It is a serene if lethargic time, an escape from the sea of chaos, uncertainty and violence that grips our lives each waking day and night. For a few hours, things seem ordinary in a place where ordinary is an illusion. And it doesn’t seem like anything can disrupt those moments, as if some force is saying to the madness that envelopes us: “come back another hour!”

Slowly, the streets come to life again as evening takes hold. This is Yousuf’s favorite time. He likes to go out to the balcony, as we did yesterday, and “people watch”-just take in the incongruent and cacophonous sites and sounds of another Friday in Gaza.

In the park in front of us, children boisterously played football, women licked ice cream cones and chatted, and wedding motorcades ( “zaffit sayyarat”), which, no matter what the season or situation, you can always except to hear on Thursday and Friday evenings like clockwork-made their way to beachside hotels and lounges. They tirelessly honked their horns in sync with live wedding dabke music, blaring out from portable speakers or played by live for-hire bands seated in the back of rented pick-up trucks decorated with carnations.

Boys and relatives clamored for a standing space in the back of the trucks, dancing and clapping feverishly along with the music. Young children chase them down the street to join in the fun. If the wind is just right, the sky becomes a showcase of homemade kites, dancing and flirting with each other, challenging the physical bounds imposed upon this battered area’s residents, reaching to places they can only dream about, allowing them to navigate freedom, no matter how purposeless, for just a little bit.

In the distance, the ubiquitous double-thuds of artillery fire could be heard exploding a few kilometers away, increasing in number and intensity, it seemed, as the evening progressed, only to be drowned out ever-so-slightly by the cacophonous symphony of Friday blitheness, as if to say-“not today! Today, you will not steal our moment.”

The evening passes, the clock strikes midnight, and suddenly, the carriage tranforms into a pumpkin again. The magic dissipates. And 6 people are dead.

Just another Gaza Friday.

posted by Lailaumyousuf @ Saturday, April 08, 2006

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6. ‘Bite’ Activist Arrested
April 9, 2006

Adnan Ahmad Nimer, a 19 year-old activist from Beit Sira, was taken from his home last night at 2am by the Israeli military. Thirty soldiers surrounded the house, his father opened the door and the troops gathered the family into one room. They singled Adnan out, took him outside, handcuffed and blindfolded him and took him away.

Adnan has been active in the nonviolent demonstrations that occur weekly in Beit Sira to protest against the apartheid wall and the continuing annexation of Palestinian land. In the March 24th demonstration, in self defense Adnan bit a soldier’s finger as the soldier beat him to the ground. In response to the bite, soldiers attacked Adnan with clubs, breaking two front teeth.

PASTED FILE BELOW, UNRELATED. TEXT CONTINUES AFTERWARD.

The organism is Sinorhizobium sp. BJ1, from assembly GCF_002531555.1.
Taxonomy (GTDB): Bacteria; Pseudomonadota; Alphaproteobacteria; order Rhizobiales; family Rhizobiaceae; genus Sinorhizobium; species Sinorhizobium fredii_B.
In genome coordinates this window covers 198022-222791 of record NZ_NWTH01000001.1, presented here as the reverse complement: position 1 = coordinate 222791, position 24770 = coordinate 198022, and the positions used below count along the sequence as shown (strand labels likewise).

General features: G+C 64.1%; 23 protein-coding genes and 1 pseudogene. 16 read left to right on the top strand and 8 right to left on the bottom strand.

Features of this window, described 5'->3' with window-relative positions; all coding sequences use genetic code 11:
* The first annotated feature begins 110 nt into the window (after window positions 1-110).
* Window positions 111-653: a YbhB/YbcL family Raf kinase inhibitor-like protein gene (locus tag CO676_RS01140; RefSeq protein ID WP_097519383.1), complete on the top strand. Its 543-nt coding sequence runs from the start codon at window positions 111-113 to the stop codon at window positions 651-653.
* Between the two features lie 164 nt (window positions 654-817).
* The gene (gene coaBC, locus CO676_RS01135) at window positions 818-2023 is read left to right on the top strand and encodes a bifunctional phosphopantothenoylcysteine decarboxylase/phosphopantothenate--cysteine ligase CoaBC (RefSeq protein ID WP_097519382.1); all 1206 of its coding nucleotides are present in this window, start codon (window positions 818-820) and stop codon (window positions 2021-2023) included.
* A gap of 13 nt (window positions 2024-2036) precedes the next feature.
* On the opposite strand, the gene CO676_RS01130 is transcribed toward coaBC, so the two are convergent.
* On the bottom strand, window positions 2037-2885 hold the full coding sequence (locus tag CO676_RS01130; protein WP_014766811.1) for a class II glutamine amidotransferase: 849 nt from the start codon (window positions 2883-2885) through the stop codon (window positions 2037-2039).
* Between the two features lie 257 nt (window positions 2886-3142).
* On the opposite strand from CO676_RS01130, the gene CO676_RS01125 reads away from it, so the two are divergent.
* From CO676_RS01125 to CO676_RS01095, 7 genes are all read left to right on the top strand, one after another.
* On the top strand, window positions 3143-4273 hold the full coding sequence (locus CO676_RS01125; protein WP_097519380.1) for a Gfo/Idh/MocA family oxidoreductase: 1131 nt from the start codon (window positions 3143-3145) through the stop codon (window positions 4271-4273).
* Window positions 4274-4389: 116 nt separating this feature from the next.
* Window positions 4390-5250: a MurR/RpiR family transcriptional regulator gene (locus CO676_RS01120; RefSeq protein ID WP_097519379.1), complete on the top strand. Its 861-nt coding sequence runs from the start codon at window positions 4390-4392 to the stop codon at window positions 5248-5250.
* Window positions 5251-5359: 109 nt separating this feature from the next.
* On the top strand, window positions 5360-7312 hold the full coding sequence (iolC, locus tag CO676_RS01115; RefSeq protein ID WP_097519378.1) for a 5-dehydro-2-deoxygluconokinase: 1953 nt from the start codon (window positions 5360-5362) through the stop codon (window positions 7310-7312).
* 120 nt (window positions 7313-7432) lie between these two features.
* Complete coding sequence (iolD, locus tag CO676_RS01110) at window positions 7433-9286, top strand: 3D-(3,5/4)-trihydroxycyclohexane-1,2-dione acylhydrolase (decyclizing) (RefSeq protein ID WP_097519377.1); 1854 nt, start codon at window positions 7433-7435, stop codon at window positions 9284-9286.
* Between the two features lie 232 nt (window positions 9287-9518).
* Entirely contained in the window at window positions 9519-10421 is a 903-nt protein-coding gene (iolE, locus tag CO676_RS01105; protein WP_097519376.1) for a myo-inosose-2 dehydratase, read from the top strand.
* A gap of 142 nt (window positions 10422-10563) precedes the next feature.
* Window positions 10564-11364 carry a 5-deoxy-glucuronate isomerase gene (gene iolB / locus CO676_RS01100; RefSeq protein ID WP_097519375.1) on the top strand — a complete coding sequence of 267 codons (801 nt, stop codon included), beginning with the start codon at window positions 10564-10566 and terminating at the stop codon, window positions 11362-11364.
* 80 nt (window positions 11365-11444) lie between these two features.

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7. Farmers in Nablus Prevented from Working their Land by Both Settlers and Military
April 10th, 2006

Farmers in Salem, near Nablus, were joined on Friday the 7th of April by Israeli and international human rights workers to protect against further settler violence. Earlier in the week a 68 year-old villager was beaten by settlers and required hospitalization. Rabbis for Human Rights, members of the Kibbutzim movement, and internationals accompanied the farmers in an effort to enable the farmers to plow their land, tend to their olive trees and graze their sheep free from harm.

Fifty farmers and human rights workers took to the hills mid morning and were met almost immediately by a settler security truck. Two settlers blocked a Palestinian tractor from accessing a nearby field by parking their van on the track. The settlers were refusing to move when about five army vehicles and an Israeli police car arrived (further blocking the road and supporting the settlers). A second tractor arrived and was similarly blocked. When some villagers tried to circumvent the army and settler van in their tractor one of the settlers stood in front of it. Despite the repeated efforts of villagers and their supporters we were unable to get tractor access to the field in order to plow. The two settlers generally harrased the farmers driving through flocks of grazing sheep and continuously arguing. After a few hours (approx 1:30pm) we heard word of house occupations in Nablus and left. Some of the Israeli demonstrators were planning to stay as long as possible to observe army and settlers and help with farm work.